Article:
Next set up the model as below.


























Expense (to-Many)

In the end the model should look like this:

Picture 4

Make sure you save.

Next let’s build the user interface.

Open MyDocument.xib

Remove the Label.

Add a tab view.

Size it to take up most of the window.


In the inspector select the size tab and set the springs and struts so that the tab view resizes with the window.

Size Inspector

Label one of the tabs “Expenses” and the other “Categories.”

Tab Labels

Make sure the Expenses tab is active, then drag over a Core Data Entity from the IB Library. It will bring up the “New Core Data Entity Interface” assistant:

Select Expenses -> MyDocument -> Expense as below, then click next.

Entity 1

In the next pane select “Detail/Master View” and select “Detail Field” & “Add/Remove.” If you want you can also select “Search Field” to get basic searching for free.

Entity 2

In the last pane select all of the attributes and the one relationship:

Entity 3

You should have something that looks similar to the image below. It needs a little work, first off lets get rid of that extra box (Layout -> Unembed Objects).

Default layout

Next lets make a few other tweaks. Date should really be the first column; Description, the second; followed by Amount, and Category. Amount will need it’s number formatter adjusted to display currency in whatever way you want. You will likely want to adjust the date formatter in the date column (unless you want the really long default format). Then resize the the table and it’s columns to something resembling the image below. Once that is done collect all the detail fields and put them in a box at the bottom. you will also need to adjust the formatters for the date and amount fields to match the ones in the table view (unless you want them to be different of course). In the end it should look something like this:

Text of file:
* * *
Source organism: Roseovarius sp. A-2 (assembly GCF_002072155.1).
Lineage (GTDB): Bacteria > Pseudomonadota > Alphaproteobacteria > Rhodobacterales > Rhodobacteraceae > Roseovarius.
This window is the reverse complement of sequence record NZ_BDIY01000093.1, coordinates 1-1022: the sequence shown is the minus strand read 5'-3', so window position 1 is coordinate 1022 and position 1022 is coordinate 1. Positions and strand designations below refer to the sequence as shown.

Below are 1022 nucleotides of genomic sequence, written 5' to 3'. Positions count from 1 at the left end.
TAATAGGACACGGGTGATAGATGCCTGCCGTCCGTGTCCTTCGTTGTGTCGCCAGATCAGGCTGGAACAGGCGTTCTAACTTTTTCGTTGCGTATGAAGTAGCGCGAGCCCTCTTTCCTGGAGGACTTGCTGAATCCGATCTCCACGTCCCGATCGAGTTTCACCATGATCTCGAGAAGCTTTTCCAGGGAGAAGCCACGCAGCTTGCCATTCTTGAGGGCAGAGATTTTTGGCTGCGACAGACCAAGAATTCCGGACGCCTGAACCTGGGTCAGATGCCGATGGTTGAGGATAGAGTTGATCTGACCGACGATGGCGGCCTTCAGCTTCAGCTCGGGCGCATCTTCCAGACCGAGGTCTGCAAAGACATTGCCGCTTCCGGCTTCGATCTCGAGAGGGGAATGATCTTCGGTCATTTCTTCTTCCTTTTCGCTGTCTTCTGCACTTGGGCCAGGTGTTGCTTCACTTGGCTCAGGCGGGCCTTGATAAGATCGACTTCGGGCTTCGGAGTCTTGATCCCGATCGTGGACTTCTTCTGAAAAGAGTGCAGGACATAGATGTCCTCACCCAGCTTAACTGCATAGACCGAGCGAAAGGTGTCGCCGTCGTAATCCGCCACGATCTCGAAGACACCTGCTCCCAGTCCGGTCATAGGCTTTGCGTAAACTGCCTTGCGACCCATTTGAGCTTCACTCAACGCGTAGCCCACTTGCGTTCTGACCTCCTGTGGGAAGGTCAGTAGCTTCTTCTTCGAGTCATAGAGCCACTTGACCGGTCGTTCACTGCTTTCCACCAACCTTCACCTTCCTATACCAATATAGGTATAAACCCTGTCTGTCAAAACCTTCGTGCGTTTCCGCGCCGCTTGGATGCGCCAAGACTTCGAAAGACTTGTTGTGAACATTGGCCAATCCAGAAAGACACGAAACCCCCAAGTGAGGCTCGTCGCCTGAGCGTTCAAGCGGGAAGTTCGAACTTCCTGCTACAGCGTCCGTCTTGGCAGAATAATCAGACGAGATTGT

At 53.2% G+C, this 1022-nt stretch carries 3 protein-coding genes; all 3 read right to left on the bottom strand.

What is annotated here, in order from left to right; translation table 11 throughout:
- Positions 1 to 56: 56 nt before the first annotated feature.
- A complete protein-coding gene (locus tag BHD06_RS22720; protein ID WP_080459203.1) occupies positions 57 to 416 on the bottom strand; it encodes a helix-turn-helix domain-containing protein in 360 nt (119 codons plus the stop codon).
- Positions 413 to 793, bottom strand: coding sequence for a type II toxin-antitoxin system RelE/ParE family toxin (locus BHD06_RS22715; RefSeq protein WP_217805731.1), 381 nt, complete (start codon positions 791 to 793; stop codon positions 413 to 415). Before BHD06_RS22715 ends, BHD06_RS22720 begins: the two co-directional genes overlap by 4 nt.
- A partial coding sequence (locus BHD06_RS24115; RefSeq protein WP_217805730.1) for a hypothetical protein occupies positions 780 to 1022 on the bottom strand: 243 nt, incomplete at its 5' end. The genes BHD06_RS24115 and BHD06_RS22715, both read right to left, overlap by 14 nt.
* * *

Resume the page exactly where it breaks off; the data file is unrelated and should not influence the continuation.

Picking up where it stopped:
Expense Layout

Before we do the other tab we should make life easier if we have to change any bindings later. You should have two array controllers in you xib file now, one named “Expense Array Controller” and one named “Category Array Controller.” When you drop the Category entity into the other tab IB will add in another “Category Array Controller” making it very hard to tell which is which. To eliminate this problem rename “Expense Array Controller” to “ExpenseView Array Controller” and “Category Array Controller” to “CategoryPopUp Array Controller” this just makes everything way more clear for the future.

Now select the Categories tab and drop a Core Data Entity on it. follow the same procedure as before (only select the Category entity of course). Re-arrange the interface to look like below. Go ahead and rename the new “Category Array Controller” to “CategoryView Array Controller.”

Category Layout

If you are wondering what that huge empty space is for, it’s for the table view that you need to add now. It should have three columns; Date, Description, and Amount. Below the table view add two labels; “Total:” and a placeholder with a number formatter set to your favorite currency settings (I tend to use “$10,000,000.00” as my place holder since it should always be big enough for any numbers I will ever be entering).


Now to fill that nice new table view with some data. First add a new array controller and name it “ExpenseByCat Array Controller.” Now your xib file should look something like this: